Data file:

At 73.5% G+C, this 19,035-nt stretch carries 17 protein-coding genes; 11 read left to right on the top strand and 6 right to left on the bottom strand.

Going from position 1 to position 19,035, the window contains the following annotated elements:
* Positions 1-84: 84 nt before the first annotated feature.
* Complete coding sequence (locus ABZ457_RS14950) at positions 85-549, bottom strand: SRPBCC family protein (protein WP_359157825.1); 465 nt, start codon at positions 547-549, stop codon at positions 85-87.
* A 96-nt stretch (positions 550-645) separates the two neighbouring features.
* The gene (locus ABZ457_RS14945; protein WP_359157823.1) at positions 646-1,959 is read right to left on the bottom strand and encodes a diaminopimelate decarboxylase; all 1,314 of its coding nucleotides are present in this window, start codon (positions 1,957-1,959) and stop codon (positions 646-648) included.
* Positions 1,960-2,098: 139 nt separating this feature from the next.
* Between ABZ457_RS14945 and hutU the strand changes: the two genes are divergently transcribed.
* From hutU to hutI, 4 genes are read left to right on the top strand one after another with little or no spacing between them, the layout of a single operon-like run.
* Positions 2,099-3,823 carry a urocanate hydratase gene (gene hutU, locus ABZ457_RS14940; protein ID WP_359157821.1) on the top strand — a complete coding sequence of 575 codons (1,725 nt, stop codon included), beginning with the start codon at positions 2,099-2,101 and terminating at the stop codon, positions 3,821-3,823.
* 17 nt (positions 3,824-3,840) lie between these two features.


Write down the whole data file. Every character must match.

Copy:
At 73.5% G+C, this 19,035-nt stretch carries 17 protein-coding genes; 11 read left to right on the top strand and 6 right to left on the bottom strand.

Going from position 1 to position 19,035, the window contains the following annotated elements:
* Positions 1-84: 84 nt before the first annotated feature.
* Complete coding sequence (locus ABZ457_RS14950) at positions 85-549, bottom strand: SRPBCC family protein (protein WP_359157825.1); 465 nt, start codon at positions 547-549, stop codon at positions 85-87.
* A 96-nt stretch (positions 550-645) separates the two neighbouring features.
* The gene (locus ABZ457_RS14945; protein WP_359157823.1) at positions 646-1,959 is read right to left on the bottom strand and encodes a diaminopimelate decarboxylase; all 1,314 of its coding nucleotides are present in this window, start codon (positions 1,957-1,959) and stop codon (positions 646-648) included.
* Positions 1,960-2,098: 139 nt separating this feature from the next.
* Between ABZ457_RS14945 and hutU the strand changes: the two genes are divergently transcribed.
* From hutU to hutI, 4 genes are read left to right on the top strand one after another with little or no spacing between them, the layout of a single operon-like run.
* Positions 2,099-3,823 carry a urocanate hydratase gene (gene hutU, locus ABZ457_RS14940; protein ID WP_359157821.1) on the top strand — a complete coding sequence of 575 codons (1,725 nt, stop codon included), beginning with the start codon at positions 2,099-2,101 and terminating at the stop codon, positions 3,821-3,823.
* 17 nt (positions 3,824-3,840) lie between these two features.